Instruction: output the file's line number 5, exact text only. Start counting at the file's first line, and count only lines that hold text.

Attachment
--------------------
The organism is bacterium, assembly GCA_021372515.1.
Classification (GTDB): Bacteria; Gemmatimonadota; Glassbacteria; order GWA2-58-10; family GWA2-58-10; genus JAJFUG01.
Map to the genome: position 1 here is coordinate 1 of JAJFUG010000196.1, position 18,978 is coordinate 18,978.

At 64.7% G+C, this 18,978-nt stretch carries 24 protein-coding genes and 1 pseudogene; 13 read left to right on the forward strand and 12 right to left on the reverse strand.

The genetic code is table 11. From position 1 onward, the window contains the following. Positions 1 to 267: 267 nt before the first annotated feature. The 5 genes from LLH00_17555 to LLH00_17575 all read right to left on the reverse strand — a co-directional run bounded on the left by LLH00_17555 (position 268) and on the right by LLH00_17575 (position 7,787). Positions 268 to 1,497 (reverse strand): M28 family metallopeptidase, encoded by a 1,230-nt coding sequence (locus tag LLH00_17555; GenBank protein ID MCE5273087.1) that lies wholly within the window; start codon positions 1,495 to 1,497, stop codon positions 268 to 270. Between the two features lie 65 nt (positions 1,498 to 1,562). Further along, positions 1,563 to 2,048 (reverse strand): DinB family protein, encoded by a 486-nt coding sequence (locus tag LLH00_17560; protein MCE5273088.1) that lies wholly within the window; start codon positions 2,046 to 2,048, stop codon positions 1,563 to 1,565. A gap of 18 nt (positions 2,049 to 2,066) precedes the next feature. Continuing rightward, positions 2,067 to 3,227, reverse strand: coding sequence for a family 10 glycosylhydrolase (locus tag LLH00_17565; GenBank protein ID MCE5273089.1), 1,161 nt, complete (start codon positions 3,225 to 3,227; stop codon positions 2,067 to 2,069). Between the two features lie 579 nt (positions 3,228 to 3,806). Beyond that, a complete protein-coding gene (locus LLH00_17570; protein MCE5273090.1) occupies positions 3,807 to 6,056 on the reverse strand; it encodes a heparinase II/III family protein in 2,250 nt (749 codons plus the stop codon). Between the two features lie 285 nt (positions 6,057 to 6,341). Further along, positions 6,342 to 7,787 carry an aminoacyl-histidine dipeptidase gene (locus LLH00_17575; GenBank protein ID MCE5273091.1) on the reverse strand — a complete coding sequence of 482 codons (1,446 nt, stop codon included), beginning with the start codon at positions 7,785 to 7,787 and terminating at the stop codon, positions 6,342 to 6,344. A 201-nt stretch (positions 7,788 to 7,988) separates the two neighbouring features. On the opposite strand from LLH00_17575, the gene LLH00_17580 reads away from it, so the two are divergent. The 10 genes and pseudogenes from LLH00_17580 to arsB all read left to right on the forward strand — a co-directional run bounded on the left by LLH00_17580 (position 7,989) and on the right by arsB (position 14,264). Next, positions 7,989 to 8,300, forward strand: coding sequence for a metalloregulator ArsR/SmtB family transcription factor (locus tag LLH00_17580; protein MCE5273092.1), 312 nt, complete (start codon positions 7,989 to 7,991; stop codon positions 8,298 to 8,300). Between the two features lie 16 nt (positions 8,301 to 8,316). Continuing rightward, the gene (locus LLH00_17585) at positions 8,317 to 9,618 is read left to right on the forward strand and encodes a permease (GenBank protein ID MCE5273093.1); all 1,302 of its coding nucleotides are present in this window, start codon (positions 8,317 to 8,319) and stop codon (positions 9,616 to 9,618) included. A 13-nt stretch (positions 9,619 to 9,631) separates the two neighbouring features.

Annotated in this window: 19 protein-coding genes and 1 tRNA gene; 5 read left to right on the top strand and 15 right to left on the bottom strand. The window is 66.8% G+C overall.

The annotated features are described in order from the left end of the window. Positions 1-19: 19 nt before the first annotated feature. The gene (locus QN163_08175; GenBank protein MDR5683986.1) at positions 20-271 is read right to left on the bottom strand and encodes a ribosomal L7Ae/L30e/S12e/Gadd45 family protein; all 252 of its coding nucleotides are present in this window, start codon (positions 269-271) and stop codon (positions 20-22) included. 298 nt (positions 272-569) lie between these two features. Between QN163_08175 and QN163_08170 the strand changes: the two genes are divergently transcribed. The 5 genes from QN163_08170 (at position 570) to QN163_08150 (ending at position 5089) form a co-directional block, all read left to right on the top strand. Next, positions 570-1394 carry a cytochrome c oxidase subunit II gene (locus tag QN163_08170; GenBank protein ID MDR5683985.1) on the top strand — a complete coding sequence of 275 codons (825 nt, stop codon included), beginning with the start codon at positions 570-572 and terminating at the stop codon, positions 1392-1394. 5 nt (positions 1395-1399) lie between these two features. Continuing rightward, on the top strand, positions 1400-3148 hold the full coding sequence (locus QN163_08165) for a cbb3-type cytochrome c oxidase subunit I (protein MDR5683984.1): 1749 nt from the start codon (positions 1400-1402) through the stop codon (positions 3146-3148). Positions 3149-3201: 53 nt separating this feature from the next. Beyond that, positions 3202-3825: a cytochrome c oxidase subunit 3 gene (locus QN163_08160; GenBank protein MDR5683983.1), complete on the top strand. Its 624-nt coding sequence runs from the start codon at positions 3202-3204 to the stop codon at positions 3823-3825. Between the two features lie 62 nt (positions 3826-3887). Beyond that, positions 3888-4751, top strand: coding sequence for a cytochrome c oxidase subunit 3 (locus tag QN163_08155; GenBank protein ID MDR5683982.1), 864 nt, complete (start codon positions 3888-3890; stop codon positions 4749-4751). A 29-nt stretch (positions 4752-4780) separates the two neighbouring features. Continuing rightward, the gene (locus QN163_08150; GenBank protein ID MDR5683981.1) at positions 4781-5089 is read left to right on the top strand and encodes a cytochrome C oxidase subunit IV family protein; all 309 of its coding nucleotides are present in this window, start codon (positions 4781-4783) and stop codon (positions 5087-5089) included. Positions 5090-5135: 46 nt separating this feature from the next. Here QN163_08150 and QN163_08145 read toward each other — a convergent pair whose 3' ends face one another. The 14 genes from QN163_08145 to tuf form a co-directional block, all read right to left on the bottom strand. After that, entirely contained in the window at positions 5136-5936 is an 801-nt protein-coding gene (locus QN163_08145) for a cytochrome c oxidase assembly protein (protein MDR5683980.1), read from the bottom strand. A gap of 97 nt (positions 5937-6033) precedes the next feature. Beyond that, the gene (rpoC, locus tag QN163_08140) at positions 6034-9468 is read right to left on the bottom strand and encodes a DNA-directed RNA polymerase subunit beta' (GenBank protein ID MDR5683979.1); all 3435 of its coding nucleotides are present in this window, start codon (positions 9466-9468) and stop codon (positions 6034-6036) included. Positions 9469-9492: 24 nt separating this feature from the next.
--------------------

The genetic code is table 11. From position 1 onward, the window contains the following. Positions 1 to 267: 267 nt before the first annotated feature. The 5 genes from LLH00_17555 to LLH00_17575 all read right to left on the reverse strand — a co-directional run bounded on the left by LLH00_17555 (position 268) and on the right by LLH00_17575 (position 7,787). Positions 268 to 1,497 (reverse strand): M28 family metallopeptidase, encoded by a 1,230-nt coding sequence (locus tag LLH00_17555; GenBank protein ID MCE5273087.1) that lies wholly within the window; start codon positions 1,495 to 1,497, stop codon positions 268 to 270. Between the two features lie 65 nt (positions 1,498 to 1,562). Further along, positions 1,563 to 2,048 (reverse strand): DinB family protein, encoded by a 486-nt coding sequence (locus tag LLH00_17560; protein MCE5273088.1) that lies wholly within the window; start codon positions 2,046 to 2,048, stop codon positions 1,563 to 1,565. A gap of 18 nt (positions 2,049 to 2,066) precedes the next feature. Continuing rightward, positions 2,067 to 3,227, reverse strand: coding sequence for a family 10 glycosylhydrolase (locus tag LLH00_17565; GenBank protein ID MCE5273089.1), 1,161 nt, complete (start codon positions 3,225 to 3,227; stop codon positions 2,067 to 2,069). Between the two features lie 579 nt (positions 3,228 to 3,806). Beyond that, a complete protein-coding gene (locus LLH00_17570; protein MCE5273090.1) occupies positions 3,807 to 6,056 on the reverse strand; it encodes a heparinase II/III family protein in 2,250 nt (749 codons plus the stop codon). Between the two features lie 285 nt (positions 6,057 to 6,341). Further along, positions 6,342 to 7,787 carry an aminoacyl-histidine dipeptidase gene (locus LLH00_17575; GenBank protein ID MCE5273091.1) on the reverse strand — a complete coding sequence of 482 codons (1,446 nt, stop codon included), beginning with the start codon at positions 7,785 to 7,787 and terminating at the stop codon, positions 6,342 to 6,344. A 201-nt stretch (positions 7,788 to 7,988) separates the two neighbouring features. On the opposite strand from LLH00_17575, the gene LLH00_17580 reads away from it, so the two are divergent. The 10 genes and pseudogenes from LLH00_17580 to arsB all read left to right on the forward strand — a co-directional run bounded on the left by LLH00_17580 (position 7,989) and on the right by arsB (position 14,264). Next, positions 7,989 to 8,300, forward strand: coding sequence for a metalloregulator ArsR/SmtB family transcription factor (locus tag LLH00_17580; protein MCE5273092.1), 312 nt, complete (start codon positions 7,989 to 7,991; stop codon positions 8,298 to 8,300). Between the two features lie 16 nt (positions 8,301 to 8,316). Continuing rightward, the gene (locus LLH00_17585) at positions 8,317 to 9,618 is read left to right on the forward strand and encodes a permease (GenBank protein ID MCE5273093.1); all 1,302 of its coding nucleotides are present in this window, start codon (positions 8,317 to 8,319) and stop codon (positions 9,616 to 9,618) included. A 13-nt stretch (positions 9,619 to 9,631) separates the two neighbouring features.